The winner of Julie Parker and Emma Kate Codrington’s e-book is Shannon from Shannon’s Food Run! We’ll be in touch with your e-book!
One of the perks of my new neighborhood is that it has a very nice community pool.
Last weekend Dave and I checked it out for the first time, and I loved it. I often have trouble really relaxing at home because I always feel like I should be doing something, but as soon as I hit that lounge chair I felt totally at ease, free to soak up the sun and a magazine.
Our neighborhood is very family-oriented, so there were lots of kids playing around the pool – some doggy-paddling between their parents, some floating around on noodles, some perfecting their cannonball dives.
One particular little girl caught my eye. She was maybe 6 years old and had long blonde hair pulled into a messy, sopping wet ponytail. She wore a hot pink two-piece swimsuit, complete with frills on the bottoms. And she was loving the pool. Like she was born to splash around in the water, like she was a dolphin in a former life.
As is the case with most children, she was completely consumed by the physicality of the experience; it was all about the heat of the sun on her face, and the refreshing cool of the water on her back. There was no room for inhibitions or self-consciousness; she was too busy having the time of her life. Her body wasn’t there to be looked at or judged or praised; it was simply the vehicle for experiencing life.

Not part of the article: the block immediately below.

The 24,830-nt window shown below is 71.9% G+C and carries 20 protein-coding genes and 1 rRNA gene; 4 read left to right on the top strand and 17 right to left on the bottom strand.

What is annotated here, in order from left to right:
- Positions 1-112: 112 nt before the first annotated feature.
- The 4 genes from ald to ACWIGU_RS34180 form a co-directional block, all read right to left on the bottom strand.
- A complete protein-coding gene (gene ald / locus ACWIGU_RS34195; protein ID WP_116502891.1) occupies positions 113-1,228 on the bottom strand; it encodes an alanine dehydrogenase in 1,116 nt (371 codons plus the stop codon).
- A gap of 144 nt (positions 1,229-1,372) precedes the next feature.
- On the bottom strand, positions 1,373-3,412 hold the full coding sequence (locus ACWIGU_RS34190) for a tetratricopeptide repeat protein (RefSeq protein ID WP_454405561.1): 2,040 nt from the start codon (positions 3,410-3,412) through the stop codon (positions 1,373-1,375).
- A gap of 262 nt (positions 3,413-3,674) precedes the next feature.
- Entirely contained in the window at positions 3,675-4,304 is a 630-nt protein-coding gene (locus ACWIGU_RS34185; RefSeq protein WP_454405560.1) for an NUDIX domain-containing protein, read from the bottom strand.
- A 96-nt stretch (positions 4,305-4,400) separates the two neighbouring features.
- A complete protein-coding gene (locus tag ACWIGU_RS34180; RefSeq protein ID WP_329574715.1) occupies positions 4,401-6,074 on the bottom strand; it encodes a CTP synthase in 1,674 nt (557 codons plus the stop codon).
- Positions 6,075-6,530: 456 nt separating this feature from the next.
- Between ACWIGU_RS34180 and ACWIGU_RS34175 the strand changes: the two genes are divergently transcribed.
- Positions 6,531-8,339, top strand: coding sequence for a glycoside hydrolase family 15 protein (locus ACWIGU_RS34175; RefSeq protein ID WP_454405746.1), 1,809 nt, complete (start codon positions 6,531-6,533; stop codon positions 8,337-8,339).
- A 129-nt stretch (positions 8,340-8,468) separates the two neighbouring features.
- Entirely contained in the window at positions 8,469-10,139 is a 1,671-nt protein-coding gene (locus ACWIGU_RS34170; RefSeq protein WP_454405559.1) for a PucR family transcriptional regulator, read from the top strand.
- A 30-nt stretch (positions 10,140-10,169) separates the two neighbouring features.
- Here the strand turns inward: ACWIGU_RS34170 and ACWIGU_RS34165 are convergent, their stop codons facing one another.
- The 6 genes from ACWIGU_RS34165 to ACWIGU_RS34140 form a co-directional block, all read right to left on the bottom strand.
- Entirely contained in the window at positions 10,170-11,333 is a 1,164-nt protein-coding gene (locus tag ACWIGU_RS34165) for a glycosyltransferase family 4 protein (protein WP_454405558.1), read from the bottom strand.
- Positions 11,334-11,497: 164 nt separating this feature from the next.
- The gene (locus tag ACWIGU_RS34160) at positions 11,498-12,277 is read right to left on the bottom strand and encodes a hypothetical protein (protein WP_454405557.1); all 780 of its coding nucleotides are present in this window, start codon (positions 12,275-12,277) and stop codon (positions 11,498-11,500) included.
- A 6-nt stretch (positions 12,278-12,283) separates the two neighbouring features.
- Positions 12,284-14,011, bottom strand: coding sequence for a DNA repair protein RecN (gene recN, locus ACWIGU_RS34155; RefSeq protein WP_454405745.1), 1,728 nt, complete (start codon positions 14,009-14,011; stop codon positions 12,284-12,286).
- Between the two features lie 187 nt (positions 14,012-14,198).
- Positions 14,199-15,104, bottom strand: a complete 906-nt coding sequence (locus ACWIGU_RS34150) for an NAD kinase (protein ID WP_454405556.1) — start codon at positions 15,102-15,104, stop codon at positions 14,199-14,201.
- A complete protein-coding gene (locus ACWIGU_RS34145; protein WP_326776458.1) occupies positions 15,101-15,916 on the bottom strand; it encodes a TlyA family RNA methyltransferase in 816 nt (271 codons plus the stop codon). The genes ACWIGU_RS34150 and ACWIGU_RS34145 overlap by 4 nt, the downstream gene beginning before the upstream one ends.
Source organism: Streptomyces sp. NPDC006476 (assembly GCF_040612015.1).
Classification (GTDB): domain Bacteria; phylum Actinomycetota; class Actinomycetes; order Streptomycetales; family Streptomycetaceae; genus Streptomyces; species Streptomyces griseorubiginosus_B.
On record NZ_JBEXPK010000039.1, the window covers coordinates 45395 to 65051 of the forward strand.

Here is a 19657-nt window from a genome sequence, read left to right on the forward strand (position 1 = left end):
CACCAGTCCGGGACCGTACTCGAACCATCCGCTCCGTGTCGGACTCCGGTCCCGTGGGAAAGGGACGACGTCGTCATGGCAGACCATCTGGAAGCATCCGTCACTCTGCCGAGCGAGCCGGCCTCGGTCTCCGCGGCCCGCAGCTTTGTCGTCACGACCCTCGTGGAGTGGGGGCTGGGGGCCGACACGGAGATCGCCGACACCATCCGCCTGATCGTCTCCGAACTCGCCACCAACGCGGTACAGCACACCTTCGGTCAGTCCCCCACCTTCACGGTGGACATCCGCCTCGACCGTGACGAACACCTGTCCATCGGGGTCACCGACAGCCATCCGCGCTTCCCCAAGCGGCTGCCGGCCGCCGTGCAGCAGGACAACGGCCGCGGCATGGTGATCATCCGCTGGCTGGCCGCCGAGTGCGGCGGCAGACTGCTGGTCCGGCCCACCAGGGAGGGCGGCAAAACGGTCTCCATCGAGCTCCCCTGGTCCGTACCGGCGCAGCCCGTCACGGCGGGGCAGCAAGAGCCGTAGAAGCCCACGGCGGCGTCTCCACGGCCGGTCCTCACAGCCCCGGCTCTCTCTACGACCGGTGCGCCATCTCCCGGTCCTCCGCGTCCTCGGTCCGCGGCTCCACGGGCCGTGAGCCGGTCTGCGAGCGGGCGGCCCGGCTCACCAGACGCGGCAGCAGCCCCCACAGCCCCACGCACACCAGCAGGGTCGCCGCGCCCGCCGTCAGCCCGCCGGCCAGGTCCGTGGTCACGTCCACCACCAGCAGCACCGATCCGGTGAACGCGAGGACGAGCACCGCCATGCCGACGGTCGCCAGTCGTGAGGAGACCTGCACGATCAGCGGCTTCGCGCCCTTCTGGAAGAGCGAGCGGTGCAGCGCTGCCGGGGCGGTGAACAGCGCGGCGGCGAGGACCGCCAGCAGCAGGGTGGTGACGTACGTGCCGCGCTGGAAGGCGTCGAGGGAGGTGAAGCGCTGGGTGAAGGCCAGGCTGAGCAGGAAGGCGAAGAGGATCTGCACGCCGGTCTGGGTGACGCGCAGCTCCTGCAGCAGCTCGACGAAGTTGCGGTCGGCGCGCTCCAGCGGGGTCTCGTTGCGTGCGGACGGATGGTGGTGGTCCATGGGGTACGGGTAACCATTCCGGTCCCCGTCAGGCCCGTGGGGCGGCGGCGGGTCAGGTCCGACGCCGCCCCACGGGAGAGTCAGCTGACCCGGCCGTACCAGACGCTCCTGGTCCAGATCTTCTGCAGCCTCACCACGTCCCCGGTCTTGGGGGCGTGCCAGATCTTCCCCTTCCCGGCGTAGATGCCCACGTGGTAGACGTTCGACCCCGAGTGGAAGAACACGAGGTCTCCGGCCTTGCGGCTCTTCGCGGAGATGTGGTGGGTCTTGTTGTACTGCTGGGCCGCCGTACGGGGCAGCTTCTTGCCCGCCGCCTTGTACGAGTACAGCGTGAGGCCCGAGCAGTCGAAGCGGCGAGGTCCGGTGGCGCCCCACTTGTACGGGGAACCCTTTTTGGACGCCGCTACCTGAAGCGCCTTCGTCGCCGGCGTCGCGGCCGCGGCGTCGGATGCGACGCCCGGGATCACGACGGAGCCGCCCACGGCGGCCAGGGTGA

I thought to myself, there is so much I can learn from that child.
Life’s funny like that, isn’t it? We spend our childhoods constantly learning, learning, learning, only to grow up and realize those early years were already chock full of wisdom.
That little girl has become the role model for the rest of my summer. Starting now it is all about being in the present and absorbing the moment; it’s about the feel of being in the sun and water rather than the way I look in a swimsuit. It’s about re-capturing a joy that comes before – and goes beyond – our daily stresses and insecurities. I hope you’ll join me.
What life lessons do you think we can learn from children?